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Nat Commun. 2017 Oct 11;8(1):854. doi: 10.1038/s41467-017-00903-y.

Quorum sensing integrates environmental cues, cell density and cell history to control bacterial competence.

Author information

1
Molecular Genetics Group, Groningen Biomolecular Sciences and Biotechnology Institute, Centre for Synthetic Biology, University of Groningen, Nijenborgh 7, 9747 AG, Groningen, The Netherlands.
2
Groningen Institute for Evolutionary Life Sciences, University of Groningen, P.O. Box 11103, 9700 CC, Groningen, The Netherlands.
3
Department of Fundamental Microbiology, Faculty of Biology and Medicine, University of Lausanne, Biophore Building, CH-1015, Lausanne, Switzerland.
4
Department of Chemistry, Biotechnology and Food Science, Norwegian University of Life Sciences, N-1432, Ås, Norway.
5
Groningen Institute for Evolutionary Life Sciences, University of Groningen, P.O. Box 11103, 9700 CC, Groningen, The Netherlands. g.s.van.doorn@rug.nl.
6
Molecular Genetics Group, Groningen Biomolecular Sciences and Biotechnology Institute, Centre for Synthetic Biology, University of Groningen, Nijenborgh 7, 9747 AG, Groningen, The Netherlands. Jan-Willem.Veening@unil.ch.
7
Department of Fundamental Microbiology, Faculty of Biology and Medicine, University of Lausanne, Biophore Building, CH-1015, Lausanne, Switzerland. Jan-Willem.Veening@unil.ch.

Abstract

Streptococcus pneumoniae becomes competent for genetic transformation when exposed to an autoinducer peptide known as competence-stimulating peptide (CSP). This peptide was originally described as a quorum-sensing signal, enabling individual cells to regulate competence in response to population density. However, recent studies suggest that CSP may instead serve as a probe for sensing environmental cues, such as antibiotic stress or environmental diffusion. Here, we show that competence induction can be simultaneously influenced by cell density, external pH, antibiotic-induced stress, and cell history. Our experimental data is explained by a mathematical model where the environment and cell history modify the rate at which cells produce or sense CSP. Taken together, model and experiments indicate that autoinducer concentration can function as an indicator of cell density across environmental conditions, while also incorporating information on environmental factors or cell history, allowing cells to integrate cues such as antibiotic stress into their quorum-sensing response. This unifying perspective may apply to other debated quorum-sensing systems.Peptide CSP regulates natural competence in pneumococci and has been proposed as a quorum-sensing signal or a probe for sensing environmental cues. Here, the authors show that CSP levels can indeed act as an indicator of cell density and also incorporate information on environmental factors or cell history.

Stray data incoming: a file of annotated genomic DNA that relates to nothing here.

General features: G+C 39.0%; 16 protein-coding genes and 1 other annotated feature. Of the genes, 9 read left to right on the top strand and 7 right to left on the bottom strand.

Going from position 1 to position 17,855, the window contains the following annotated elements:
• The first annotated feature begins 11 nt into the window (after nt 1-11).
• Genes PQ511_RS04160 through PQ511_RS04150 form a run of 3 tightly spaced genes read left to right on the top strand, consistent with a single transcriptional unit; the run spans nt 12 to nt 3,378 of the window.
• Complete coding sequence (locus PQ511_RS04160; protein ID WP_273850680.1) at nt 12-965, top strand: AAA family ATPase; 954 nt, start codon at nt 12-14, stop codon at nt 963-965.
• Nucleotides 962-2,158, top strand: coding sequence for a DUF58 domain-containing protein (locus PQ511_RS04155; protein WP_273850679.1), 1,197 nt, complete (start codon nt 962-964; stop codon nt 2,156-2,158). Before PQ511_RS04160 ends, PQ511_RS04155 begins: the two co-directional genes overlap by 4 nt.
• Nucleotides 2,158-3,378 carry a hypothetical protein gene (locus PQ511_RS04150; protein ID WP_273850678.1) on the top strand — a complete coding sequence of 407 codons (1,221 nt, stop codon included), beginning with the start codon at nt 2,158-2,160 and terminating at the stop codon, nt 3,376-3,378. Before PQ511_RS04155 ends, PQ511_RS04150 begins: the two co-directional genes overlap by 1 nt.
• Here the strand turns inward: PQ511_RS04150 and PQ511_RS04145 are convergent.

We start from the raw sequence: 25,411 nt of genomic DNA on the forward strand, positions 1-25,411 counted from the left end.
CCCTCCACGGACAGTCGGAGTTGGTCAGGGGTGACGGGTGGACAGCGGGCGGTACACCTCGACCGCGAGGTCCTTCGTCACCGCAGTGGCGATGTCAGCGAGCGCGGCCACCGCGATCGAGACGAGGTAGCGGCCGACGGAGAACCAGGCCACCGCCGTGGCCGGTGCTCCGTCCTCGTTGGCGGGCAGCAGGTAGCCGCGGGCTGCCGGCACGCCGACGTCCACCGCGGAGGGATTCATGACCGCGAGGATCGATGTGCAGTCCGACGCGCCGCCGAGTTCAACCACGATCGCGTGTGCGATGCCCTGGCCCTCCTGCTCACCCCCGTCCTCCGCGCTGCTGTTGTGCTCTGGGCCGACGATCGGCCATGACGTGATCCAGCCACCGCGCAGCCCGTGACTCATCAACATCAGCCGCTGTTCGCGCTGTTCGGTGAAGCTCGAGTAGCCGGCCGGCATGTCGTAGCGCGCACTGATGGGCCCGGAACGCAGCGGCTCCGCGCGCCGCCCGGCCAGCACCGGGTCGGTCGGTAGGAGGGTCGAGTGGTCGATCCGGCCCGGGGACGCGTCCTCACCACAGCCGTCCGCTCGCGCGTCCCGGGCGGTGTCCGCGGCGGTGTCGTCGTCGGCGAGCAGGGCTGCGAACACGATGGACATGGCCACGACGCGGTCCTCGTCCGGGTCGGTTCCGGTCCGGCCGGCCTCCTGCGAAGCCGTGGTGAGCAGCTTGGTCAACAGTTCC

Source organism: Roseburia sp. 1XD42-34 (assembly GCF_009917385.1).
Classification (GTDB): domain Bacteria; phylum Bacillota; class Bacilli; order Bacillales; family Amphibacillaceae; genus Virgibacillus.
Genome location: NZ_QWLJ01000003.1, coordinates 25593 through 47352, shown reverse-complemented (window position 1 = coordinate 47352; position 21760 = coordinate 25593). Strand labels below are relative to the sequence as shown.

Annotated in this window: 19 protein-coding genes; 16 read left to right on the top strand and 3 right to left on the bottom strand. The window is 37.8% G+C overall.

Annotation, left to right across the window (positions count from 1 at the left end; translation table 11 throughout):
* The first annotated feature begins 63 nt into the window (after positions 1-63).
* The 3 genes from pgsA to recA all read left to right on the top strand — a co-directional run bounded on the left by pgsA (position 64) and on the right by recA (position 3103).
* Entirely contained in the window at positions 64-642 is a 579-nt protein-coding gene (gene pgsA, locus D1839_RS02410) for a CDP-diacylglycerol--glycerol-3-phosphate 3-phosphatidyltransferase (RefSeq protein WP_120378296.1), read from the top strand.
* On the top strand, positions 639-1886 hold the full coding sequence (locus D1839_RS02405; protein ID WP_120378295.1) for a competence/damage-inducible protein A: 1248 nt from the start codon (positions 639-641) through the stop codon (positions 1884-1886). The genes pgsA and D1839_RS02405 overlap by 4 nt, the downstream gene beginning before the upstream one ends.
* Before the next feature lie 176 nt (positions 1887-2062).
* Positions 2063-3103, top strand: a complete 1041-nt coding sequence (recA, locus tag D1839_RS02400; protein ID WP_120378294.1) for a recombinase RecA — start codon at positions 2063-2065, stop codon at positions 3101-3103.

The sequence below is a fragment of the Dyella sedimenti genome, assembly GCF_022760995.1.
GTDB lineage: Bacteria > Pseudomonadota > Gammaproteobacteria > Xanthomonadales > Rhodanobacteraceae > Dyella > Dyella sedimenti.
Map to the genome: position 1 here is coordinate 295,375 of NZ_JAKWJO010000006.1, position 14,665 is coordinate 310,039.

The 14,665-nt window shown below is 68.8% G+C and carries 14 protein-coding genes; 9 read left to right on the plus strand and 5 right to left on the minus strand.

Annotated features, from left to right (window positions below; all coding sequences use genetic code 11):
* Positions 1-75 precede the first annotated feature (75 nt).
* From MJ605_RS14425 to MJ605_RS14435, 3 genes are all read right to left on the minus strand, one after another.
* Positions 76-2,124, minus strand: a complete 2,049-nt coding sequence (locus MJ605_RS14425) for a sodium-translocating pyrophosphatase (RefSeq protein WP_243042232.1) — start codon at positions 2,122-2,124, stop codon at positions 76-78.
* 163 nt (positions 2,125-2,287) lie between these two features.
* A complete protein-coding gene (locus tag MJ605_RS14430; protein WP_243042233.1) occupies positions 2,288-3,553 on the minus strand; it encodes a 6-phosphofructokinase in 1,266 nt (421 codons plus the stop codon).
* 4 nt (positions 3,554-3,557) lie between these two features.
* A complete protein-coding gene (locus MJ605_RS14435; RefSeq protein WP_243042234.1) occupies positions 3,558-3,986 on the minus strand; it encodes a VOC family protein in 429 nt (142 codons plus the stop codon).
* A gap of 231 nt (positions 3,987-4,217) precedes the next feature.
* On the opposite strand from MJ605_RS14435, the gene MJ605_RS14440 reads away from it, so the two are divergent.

PMID:
29021534
PMCID:
PMC5636887
DOI:
10.1038/s41467-017-00903-y
[Indexed for MEDLINE]
Free PMC Article

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